Berries are the natural candy of the world, and splurging on them also means you get a boost of vitamin C, fiber and phytonutrients with anti-inflammatory protection. Take your choice, from blueberries, strawberries and raspberries to blackberries and cranberries. Go organic to avoid pesticides. And frozen berries keep all their nutrients and make a smart off-season alternative. Berries are equally at home in sweet and savory dishes. Blend them into smoothies or freeze them in popsicle molds for a cool, healthy treat. Add them to hot or cold cereals. Toss them into green salads. Or turn your favorite berries into a savory sauce or relish for fish or poultry.
Rich in omega-3 fatty acids, phytonutrients, phenolic acids and flavonoids, walnuts, almonds and other nuts are a jackpot of anti-inflammatory properties. They’re also high in fat and calories, so enjoy them in moderation (just an ounce or two a day) to help boost bone health and lower your risk of chronic inflammation and heart disease. They’re a great source of fiber and protein as well, which can help with weight loss. Nuts are highly perishable, so store them in airtight containers in the fridge or freezer. You can eat them raw, but toasting them brings out more flavor. Toss into salads, blend with herbs for pesto or sprinkle over roasted or sautéed veggies.
A buttery avocado is luxurious and high in fat, but that fat contains plenty of perks, like phytosterols that help suppress inflammation. It also has polyhydroxylated fatty acids (PFAs) that provide anti-inflammatory benefits. And like olives, it has oleic acid, which helps digestion by increasing absorption of carotenoids. Plus, it’s a monounsaturated fatty acid, so it helps reduce your risk of heart disease. Yes, make guacamole, but you can also pair avocado with shrimp, fish and chicken. Spread a soft avocado on toast. Make avocado sushi rolls with brown rice. And try avocado oil to flavor dishes, sauté vegetables, in salad dressings and even in baking.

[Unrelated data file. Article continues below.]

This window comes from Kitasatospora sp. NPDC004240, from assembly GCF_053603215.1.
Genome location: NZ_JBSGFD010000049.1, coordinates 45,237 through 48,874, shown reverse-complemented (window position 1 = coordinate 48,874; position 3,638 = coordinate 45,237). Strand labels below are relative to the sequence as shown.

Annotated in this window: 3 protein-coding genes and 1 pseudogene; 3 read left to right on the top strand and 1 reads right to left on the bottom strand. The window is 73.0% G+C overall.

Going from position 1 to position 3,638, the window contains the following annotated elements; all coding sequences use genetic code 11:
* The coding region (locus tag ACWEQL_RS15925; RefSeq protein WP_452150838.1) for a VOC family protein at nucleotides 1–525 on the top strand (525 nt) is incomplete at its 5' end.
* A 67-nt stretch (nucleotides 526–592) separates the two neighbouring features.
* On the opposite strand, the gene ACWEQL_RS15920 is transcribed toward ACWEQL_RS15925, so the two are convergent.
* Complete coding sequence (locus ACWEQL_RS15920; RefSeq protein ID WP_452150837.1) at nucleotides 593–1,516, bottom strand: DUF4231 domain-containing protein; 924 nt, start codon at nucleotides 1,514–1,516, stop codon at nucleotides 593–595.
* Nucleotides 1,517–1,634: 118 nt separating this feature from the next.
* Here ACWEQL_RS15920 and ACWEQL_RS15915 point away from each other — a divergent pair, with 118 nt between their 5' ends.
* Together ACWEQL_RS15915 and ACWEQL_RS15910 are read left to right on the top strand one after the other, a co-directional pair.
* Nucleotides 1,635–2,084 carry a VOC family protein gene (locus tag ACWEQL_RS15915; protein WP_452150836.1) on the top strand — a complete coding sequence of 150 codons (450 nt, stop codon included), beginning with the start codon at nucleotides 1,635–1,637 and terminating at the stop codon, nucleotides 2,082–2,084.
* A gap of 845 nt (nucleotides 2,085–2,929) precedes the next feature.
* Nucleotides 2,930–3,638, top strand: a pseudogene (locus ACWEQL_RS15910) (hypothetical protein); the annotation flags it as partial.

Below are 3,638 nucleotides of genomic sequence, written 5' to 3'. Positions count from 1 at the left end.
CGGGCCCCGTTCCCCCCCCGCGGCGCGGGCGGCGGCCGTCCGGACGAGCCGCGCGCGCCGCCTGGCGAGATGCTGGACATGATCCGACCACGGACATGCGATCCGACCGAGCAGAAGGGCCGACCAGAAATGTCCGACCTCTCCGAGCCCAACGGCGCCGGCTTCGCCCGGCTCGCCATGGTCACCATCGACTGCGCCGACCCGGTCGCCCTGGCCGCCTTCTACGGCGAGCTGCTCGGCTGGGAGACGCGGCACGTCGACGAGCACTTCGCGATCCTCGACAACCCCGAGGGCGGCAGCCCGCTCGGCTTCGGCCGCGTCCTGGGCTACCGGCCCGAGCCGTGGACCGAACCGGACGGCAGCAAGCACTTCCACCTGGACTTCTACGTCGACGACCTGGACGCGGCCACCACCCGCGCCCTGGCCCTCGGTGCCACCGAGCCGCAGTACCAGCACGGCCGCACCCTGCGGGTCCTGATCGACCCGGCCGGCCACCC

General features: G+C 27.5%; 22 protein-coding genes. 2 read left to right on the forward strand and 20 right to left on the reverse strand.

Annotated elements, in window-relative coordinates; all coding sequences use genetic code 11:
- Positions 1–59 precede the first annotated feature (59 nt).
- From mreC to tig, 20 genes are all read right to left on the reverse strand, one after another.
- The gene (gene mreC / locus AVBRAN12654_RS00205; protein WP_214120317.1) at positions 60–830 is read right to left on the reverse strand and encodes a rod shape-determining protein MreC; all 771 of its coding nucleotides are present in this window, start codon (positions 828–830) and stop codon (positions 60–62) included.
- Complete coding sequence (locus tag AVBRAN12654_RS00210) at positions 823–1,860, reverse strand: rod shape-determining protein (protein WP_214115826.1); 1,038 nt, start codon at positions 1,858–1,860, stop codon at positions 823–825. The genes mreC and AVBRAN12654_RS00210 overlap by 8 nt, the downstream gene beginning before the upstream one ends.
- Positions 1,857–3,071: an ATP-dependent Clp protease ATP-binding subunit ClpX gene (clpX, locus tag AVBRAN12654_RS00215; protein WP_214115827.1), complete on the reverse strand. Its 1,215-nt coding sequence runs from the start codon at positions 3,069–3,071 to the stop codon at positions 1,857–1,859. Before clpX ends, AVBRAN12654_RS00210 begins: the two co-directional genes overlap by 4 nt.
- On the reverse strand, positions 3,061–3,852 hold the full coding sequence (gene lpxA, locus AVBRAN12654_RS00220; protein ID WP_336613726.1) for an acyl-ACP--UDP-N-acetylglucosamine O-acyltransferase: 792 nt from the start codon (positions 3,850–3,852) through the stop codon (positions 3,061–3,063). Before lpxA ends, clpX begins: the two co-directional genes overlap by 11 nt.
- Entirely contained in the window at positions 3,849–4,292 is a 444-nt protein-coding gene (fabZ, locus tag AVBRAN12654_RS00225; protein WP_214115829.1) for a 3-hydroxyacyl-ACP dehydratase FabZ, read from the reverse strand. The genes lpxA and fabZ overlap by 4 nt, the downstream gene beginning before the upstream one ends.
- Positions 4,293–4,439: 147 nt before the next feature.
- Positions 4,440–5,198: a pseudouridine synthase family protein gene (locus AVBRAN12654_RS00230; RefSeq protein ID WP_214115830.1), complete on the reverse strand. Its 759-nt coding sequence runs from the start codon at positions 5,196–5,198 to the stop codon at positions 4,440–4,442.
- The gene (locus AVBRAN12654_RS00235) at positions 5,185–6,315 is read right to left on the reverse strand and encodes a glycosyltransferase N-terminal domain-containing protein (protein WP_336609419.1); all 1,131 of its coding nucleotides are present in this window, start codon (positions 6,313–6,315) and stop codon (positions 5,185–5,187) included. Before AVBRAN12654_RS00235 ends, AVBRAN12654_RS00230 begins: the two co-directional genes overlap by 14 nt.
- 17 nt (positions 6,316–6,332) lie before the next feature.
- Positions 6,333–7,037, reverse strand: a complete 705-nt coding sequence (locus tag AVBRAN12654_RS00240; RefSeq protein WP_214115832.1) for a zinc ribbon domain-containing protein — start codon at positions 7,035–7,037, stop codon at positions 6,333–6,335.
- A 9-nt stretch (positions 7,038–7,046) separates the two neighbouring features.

Like sardines, wild salmon are a prime source of EPA and DHA, two omega-3 fatty acids that put the lid on inflammation. Plus, they can help prevent heart disease and some cancers, and reduce symptoms of an autoimmune disease like MS. Salmon is delicious baked or broiled, grilled — or even raw at your local sushi bar. Poach and chill salmon for a summery brunch or lunch treat. Flake cooked salmon and add to whole-wheat pasta or whole grains with bits of preserved lemon, chopped parsley and toasted pine nuts for a one-dish meal. Add to shellfish, tomatoes and fennel for a bright cioppino.
Soy-based foods like tofu have remarkable anti-inflammatory qualities. Made from curdling soymilk to coagulate its proteins that are then pressed into a cake, tofu is awash in key phytonutrients that help boost heart health and may prevent cancer. It’s filled with manganese, iron, omega-3s, calcium, selenium, and magnesium — all helpful to support healthy bones and nerve function with MS. Fermented tofu is more easily digested and its nutrients are better absorbed. Look for organic tofu to avoid overprocessing and genetically modified organisms (GMOs). Soft tofu is perfect for dressings and sauces. Firm or extra firm tofu can be baked, stir-fried or grilled.
Lentils are tops in fiber and protein, and can be a boon in reducing inflammation and stabilizing blood sugar. They’re filled with potassium, phosphorus, magnesium, calcium and iron. But perhaps the biggest draw is that they cook quickly and don’t need presoaking. French green, or puy lentils, are smaller and darker than regular green lentils, but both tend to remain firm, so they’re great for pilafs. Tiny black (beluga) lentils are perfect for salads. Earthy-flavored brown lentils are good in soups and stews, but can get mushy if overcooked. Sweet and nutty yellow lentils are used in hearty Indian dals. Red lentils are the quickest-cooking variety and thicken into a delicious puree.